The exhibit draws heavily on materials of the Peterborough Museum and Archives (PMA), especially the Balsillie Collection of Roy Studio Images. This year again, SPARK is pleased to be using historical images. By supporting the digitization of archival materials, we once more are doing just a bit toward preserving Peterborough’s past and making it more accessible. The Showcase Committee appreciates the efforts of PMA archivist Mary Charles in locating and arranging for the scanning of Roy Studio glass-plate negatives. Some of the 100-year old images have held up better than others, but all are a window into the past and into the world of the WW1 participants.
To provide the broader context, the exhibit uses official war photographs from Library and Archives Canada, the Canadian War Museum, and Veterans Affairs Canada, which are now in the public domain. Other materials come, for example, from the Trent Valley Archives as well as other sources. Generally the contextual photos are smaller in size, so that the portraits are placed in a framework but not overshadowed.
The SPARK Showcase Committee would like to emphasize that this exhibit is not meant to be exhaustive, but aims to be a lead-up to more comprehensive and diverse explorations that we expect others will undertake in 2018, the anniversary of the war’s conclusion. We hope that exhibit visitors will draw on our materials and research hints and will themselves examine other, more detailed aspects of WW1. In this way, they too can acknowledge Canada’s transition from innocence to nationhood.
Exhibit Curated by the SPARK Showcase Exhibit Committee:
With Special Thanks To LLF Lawyers
The SPARK EMERGING PHOTOGRAPHERS(s) EXHIBIT will feature a group of photographers with roots in the Peterborough community — PCVS alumni who attended the historic downtown school and those who studied at the new location of the Arts Program at Thomas A. Stewart. Photography, that has piqued their interest since high school, whether it be film or digital, career based, or strictly recreational, will be showcased. This year’s exhibit aims to recognize local student graduates, their continued interest in the medium, and the lasting influence and inspiration of the teachers of this area’s Integrated Arts Program.
Erin Burke is currently studying visual arts at the University of Victoria. Long time rugby enthusiast, her ambition is to enhance youths' lives through both art and physical activity. New to SPARK, she hopes to gain experience in the arts community in her hometown.
Bio: Patrick Stephen is currently completing an undergraduate degree in architectural design at the University of Waterloo. He is the owner and operator of “Stephen Digital”, creating commercial photography and films for businesses. Patrick’s work ranges from the studio and still-life to landscapes and architecture. In late 2015, his work was exhibited as part of the Peterborough Historic YMCA Photo Contest. In past years, his work has also been selected to be among finalists in the Spark Photo Festival Juried Exhibit.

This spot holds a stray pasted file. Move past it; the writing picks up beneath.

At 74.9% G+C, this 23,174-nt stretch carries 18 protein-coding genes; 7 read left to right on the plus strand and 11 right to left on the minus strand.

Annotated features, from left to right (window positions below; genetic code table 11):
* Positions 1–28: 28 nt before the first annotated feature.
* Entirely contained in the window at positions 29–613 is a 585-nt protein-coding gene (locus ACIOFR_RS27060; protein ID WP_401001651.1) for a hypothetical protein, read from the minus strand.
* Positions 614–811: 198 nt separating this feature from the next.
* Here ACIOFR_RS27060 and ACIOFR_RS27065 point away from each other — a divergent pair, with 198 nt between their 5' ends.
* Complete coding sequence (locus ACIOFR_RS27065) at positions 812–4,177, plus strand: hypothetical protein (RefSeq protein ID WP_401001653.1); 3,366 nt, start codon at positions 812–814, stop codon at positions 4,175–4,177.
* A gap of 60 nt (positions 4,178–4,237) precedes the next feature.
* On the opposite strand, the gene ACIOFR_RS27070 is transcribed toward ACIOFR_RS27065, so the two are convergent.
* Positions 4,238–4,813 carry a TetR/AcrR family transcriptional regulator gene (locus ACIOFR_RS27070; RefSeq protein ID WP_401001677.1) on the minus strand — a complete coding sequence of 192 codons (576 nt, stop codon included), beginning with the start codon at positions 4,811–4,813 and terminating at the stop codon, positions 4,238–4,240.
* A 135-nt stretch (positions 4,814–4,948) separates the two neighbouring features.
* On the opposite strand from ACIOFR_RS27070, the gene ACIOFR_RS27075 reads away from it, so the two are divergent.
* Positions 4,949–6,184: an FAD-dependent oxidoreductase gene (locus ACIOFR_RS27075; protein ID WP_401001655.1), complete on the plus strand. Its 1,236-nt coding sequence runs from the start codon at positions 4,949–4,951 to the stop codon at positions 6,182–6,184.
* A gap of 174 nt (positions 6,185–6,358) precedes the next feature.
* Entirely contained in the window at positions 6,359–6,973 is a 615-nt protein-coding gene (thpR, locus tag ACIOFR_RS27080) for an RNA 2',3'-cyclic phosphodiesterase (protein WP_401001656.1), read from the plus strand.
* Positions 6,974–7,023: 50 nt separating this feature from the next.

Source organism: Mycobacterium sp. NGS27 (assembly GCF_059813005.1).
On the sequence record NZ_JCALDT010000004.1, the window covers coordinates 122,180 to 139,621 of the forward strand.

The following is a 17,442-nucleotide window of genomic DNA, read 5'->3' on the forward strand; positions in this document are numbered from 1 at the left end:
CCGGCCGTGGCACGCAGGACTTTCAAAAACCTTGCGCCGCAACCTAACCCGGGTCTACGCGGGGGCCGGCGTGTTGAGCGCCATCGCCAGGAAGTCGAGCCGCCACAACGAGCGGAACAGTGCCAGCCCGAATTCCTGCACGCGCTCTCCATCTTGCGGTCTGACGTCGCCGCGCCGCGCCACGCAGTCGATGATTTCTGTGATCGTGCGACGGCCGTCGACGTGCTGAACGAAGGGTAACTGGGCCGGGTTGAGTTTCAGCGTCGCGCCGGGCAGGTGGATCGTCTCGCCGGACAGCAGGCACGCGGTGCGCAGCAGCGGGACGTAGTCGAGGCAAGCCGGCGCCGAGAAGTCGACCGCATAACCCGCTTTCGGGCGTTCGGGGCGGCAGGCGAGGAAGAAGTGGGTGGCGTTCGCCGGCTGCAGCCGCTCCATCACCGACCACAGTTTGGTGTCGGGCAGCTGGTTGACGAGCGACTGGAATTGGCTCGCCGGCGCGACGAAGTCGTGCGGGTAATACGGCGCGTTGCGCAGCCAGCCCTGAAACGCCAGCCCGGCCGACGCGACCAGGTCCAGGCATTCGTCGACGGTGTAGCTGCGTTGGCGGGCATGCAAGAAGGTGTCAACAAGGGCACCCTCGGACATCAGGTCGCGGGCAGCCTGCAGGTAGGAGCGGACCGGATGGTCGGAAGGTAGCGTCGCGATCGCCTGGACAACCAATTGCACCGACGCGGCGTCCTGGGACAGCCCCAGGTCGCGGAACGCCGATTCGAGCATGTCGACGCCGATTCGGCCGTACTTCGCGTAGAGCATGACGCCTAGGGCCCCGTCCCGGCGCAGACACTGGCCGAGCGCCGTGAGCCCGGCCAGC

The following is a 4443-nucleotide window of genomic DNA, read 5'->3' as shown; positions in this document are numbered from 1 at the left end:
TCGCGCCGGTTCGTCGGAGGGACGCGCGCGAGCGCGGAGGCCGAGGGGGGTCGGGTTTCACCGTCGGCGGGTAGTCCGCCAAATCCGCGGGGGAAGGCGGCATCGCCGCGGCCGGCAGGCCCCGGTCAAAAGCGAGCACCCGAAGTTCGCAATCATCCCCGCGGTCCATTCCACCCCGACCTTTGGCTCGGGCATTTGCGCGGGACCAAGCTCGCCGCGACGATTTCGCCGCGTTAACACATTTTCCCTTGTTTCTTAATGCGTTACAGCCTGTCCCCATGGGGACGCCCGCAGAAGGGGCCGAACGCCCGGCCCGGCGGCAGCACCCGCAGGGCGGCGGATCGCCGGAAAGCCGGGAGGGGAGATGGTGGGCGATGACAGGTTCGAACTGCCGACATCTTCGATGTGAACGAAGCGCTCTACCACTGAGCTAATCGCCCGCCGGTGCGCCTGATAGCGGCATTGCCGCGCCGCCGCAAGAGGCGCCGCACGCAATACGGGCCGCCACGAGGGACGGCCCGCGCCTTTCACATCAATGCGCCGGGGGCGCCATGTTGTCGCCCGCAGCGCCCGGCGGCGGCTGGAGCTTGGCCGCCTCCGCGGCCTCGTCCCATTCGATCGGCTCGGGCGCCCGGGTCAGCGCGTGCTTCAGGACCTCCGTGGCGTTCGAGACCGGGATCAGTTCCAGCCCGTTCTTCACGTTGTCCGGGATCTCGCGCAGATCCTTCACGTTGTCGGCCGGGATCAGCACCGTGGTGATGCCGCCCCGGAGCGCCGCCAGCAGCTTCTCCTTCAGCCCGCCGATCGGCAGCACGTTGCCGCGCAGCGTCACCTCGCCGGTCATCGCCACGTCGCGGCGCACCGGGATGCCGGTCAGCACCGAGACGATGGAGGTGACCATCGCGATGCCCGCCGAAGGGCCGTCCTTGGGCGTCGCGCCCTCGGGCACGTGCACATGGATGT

Julie Douglas is a photo-based artist based in Peterborough, Ontario. She completed her Bachelor of Fine Art in Photography at OCAD University in 2014, and previously studied Photo Arts at the Haliburton School of The Arts. The subject of Douglas’ work focuses on the beauty found in often overlooked or off-limits areas, and examining the ephemeral and transient nature of these spaces. She looks to share the stories and anecdotes of lives past through her photography, and to document the ever-changing landscape. She has exhibited her work as part of the 30 Under 30 show at the John B. Aird Gallery in Toronto, RMG Exposed at the Robert McLaughlin Gallery in Oshawa, among many others.
Kate Fearnall is a Graphic Designer at Lululemon and Freelance Photographer who grew up in the land of the Great Lakes and now resides in Vancouver, British Columbia. After graduating from the PCVS Integrated Arts Program in Visual Arts, Kate moved coast to coast, pursuing her academic studies at four Art and Design Universities across North America. In 2014, she participated in an exchange study at the Maryland Institute College of Art and fell in love with film photography and letterpress all over again. Much of Kate’s work reflects her love for travel and the great outdoors. Kate’s photographs have been featured in multiple outdoor companies such as Sanborn Canoe, Norquay Co, and Forest and Waves.
+ The OVEREXPOSED EXHIBIT
Current photography from city-wide secondary school students will also be shown at PACE @ PCVS. SPARK is partnering with local teachers to provide students with an exhibit venue in which to exhibit their work in public, and receive recognition for their thoughts, insights and unique points of view. On opening night, work submitted to the juried student exhibit will be judged for prizes. The photo above, by Lauren Kenzora from TASS, won first place in the 2017 SPARK Poster Contest and is an example of current student photography.